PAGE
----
Simple Skin

I don’t know about you, but once upon a time I was the master of the skincare layering technique. About the time the Asian practice of layering at least seven skincare ingredients (sometimes 10!) became popular in the United States, I was already well versed in the art of thin ‘layers’ of primers and serums and all manner of moisturizers… and had the nerve to top it all off with a sealant.


Those days are long gone.

I have traditionally highly reactive skin. Since I was a child, I’ve been prone to acne, hyper-pigmentation and deep residual scarring (sometimes so deep that it could take up to a  year to fade). Name a product, and I’ve probably tried it. I’ve cyber-hopped from country to country in search of native ‘secrets’ to cure my oily but dehydrated skin. I wore my scars for so many years that they became a part of me, well past my 30’s and into my 40’s. I went on products, I went off products, I did a ‘skin fast’ and still… a cystic pimple would rear its head and wave to me like we were old friends without notable cause or provocation. About three years ago, my esthetician (now my dear friend) cautiously commented that my skin looked ‘wounded’ and suggested that I simplify.

*side rant*

Have you ever met a person that you can SEE clearly to their solution but they’re so convinced that they know their hair/skin/body that they argue you down until you give up? You know who they are in your life. And if you don’t… it’s probably you. It was definitely me. When my friend first tried to help I was as resistant as can be, particularly since I’d spent so much time and research and money perfecting my own skin care line. How could I NOT know what I was talking about?

*rant over*

So, being the patient genius she is, she suggested that I cut my skincare steps in half, then in half again, and again… until only there were two (and once or twice weekly three). She didn’t suggest any new skincare items (which was good because I had an arsenal from about 10 different countries, plus all manner of Habibi specialty serums and potions to sort through). I listened, and the skin that I’ve lived in since meeting her is nothing short of miraculous. I ended up packing large boxes of gently used skincare items and shipping them off to family and friends. I hope everyone on the receiving end of my purge was happy with their goodies. It’s not even that the products were bad (many of them were actually quite expensive and worth the money I paid for them). It’s that I had too many of them, and I was mixing and matching all to be damned in search of the perfect routine. This practice had gone on for decades so by the time I was ready to walk away, it kind of felt like a breakup.

One of the things I discovered about having so much skin care is that I didn’t give any of it a chance to actually work. And when I had a reaction, there were so many different variables that there was no way to pinpoint the culprit. It was only after I simplified that I realized how bad an idea it is to put shea butter in a face cream. It’s so wonderful for the body, but it has such the potential to trigger cystic acne on a reactive skin that I often wonder why so many companies risk it. There is a gorgeous night cream that is quite popular these days in terms of hue and scent. I gave into the hype and ponied up for it to see what the fuss was about. I used it once by simply pressing a light layer into my skin before bed, and woke up the next day with two massive cystic pimples on my cheek. I checked the ingredients, and right there in plain print: shea butter. Fortunately I’d dug into a sample before opening the purchased jar, and was able to return it. What’s interesting is that when I returned the cream and explained why, the sales associate piped right up and said the same thing happened to her. Of course, she could have warned me in the first place… eh, at least I got my $200 back.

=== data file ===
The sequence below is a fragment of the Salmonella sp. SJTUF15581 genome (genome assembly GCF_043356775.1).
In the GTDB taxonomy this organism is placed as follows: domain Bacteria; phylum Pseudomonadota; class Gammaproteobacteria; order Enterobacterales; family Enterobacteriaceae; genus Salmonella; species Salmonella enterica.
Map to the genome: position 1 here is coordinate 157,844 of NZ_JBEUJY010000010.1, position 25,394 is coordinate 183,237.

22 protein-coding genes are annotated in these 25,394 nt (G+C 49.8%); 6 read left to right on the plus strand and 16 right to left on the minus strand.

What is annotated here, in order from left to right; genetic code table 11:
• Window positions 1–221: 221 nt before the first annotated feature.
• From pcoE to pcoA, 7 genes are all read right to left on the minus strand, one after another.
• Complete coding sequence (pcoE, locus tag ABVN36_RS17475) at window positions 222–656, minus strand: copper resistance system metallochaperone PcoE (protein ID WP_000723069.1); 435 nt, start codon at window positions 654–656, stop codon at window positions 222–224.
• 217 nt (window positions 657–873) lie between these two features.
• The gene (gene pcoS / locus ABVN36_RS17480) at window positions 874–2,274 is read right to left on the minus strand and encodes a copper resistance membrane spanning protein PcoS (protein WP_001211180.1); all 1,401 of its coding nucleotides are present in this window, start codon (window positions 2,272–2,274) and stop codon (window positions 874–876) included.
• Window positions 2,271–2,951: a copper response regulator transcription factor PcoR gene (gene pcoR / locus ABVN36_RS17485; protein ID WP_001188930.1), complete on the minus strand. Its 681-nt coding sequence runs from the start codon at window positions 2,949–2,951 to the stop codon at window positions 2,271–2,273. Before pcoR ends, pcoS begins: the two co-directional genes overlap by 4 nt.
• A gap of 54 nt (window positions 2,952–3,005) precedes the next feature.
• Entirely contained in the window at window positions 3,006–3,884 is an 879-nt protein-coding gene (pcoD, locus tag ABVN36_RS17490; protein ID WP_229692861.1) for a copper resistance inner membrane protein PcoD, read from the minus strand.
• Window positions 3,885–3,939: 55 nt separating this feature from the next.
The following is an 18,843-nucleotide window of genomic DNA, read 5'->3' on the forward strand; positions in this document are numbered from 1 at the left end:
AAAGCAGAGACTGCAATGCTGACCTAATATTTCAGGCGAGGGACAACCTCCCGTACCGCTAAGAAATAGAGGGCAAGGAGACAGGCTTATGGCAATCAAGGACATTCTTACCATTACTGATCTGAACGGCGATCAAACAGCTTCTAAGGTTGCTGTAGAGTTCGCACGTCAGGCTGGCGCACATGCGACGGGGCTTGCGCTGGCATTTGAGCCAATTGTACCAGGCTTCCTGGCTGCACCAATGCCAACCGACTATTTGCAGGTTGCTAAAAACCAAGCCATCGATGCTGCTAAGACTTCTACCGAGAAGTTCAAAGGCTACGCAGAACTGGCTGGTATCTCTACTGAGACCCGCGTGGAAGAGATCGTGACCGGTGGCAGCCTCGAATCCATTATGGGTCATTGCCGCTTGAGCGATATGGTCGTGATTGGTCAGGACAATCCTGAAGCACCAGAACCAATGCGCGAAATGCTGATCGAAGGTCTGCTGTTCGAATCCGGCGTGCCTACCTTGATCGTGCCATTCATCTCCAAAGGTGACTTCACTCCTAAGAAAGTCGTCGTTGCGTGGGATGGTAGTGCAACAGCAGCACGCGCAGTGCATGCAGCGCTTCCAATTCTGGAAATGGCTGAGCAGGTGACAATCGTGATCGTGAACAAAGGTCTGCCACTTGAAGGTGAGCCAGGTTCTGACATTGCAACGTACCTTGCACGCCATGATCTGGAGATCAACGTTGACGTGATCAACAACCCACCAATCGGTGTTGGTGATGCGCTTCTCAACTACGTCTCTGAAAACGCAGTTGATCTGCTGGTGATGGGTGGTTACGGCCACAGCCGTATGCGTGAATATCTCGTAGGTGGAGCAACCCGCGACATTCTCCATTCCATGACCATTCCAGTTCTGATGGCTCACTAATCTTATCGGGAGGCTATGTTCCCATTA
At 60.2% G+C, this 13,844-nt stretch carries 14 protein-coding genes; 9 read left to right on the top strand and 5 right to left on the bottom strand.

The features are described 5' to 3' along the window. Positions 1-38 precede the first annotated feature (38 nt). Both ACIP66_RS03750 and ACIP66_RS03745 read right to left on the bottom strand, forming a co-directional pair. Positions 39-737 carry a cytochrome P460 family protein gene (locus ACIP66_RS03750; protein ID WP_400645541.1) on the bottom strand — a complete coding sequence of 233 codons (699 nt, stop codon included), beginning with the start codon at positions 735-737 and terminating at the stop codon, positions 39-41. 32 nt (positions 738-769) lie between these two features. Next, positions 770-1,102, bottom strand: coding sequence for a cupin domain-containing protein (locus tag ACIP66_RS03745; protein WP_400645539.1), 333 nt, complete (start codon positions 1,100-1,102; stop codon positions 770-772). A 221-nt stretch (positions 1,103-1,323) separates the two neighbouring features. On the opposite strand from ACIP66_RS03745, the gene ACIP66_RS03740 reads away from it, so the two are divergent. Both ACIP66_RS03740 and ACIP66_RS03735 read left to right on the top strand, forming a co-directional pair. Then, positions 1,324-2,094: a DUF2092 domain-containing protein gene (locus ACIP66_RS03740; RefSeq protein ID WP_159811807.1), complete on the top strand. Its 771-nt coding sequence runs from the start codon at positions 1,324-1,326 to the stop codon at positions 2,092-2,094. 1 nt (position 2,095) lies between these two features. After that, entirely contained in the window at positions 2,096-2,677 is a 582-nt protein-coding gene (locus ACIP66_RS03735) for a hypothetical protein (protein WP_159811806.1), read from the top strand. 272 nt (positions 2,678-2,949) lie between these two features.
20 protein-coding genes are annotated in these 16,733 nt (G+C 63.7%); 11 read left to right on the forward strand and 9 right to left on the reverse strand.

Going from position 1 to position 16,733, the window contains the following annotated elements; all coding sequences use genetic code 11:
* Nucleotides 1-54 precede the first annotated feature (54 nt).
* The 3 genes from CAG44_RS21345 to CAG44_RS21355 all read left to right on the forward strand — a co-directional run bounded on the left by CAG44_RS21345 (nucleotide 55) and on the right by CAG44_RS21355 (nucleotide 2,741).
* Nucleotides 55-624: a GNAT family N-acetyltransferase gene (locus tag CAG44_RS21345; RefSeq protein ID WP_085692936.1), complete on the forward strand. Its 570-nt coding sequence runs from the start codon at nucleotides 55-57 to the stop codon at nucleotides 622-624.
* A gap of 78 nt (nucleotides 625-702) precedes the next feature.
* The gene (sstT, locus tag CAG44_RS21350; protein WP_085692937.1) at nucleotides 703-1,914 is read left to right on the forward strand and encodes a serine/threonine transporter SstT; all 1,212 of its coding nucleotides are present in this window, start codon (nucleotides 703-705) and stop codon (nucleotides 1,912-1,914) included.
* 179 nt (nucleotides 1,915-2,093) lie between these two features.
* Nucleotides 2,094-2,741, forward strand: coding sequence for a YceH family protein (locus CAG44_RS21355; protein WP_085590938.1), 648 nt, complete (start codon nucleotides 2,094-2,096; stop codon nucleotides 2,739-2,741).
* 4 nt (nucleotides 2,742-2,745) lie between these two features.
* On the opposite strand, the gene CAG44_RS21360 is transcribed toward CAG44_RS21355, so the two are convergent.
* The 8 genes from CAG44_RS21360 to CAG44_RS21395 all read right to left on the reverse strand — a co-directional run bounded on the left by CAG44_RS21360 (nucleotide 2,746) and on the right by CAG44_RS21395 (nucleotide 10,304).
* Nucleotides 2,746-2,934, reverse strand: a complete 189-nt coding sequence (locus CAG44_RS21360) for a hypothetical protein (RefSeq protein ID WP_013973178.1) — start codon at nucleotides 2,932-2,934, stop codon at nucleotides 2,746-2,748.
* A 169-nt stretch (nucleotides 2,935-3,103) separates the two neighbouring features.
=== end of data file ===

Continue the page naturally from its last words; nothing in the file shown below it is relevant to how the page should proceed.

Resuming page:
blue tansy

For the past few years I’ve only used Habibi, with the occasional foray into a different formula to simply test for reaction and efficacy. My skin will usually tell me right away if I chose poorly. My skin care routine has become like my eating habits: simple. I keep my skin clean and hydrated. Once a den of insane sebum production, my skin is now balanced and supple. And I’m not even using anything fancy (so beware the fancy salespeople who tell you that there are miracles in skin care. There aren’t)… just Matcha & Mint (to replace the Oatmeal & Peppermint), and Seven Veils Serum at night. That’s it, and that’s the truth. If there’s a flare-up at some point during the month, a little Healing Oil or Soothing Serum eases it right away. People often demand to know my ‘secret’ and when I tell them there isn’t one, they’re almost confused about it. I understand. The old me would have been confused too.

People who meet me today think I was just blessed with ‘good skin’ (HA!). People who knew me before are digging around my vanity trying to find out what secret potion I have tucked away. The key for me was to simplify. That’s and that’s all.

If you connect to this story, think about simplifying. If you’re like me and married to the idea of many layers and many products… you have my empathy. I’ve been there, and it’s hard to let go. But it’s possible. See what happens when you give your skin exactly what it needs to thrive, and not one layer more.


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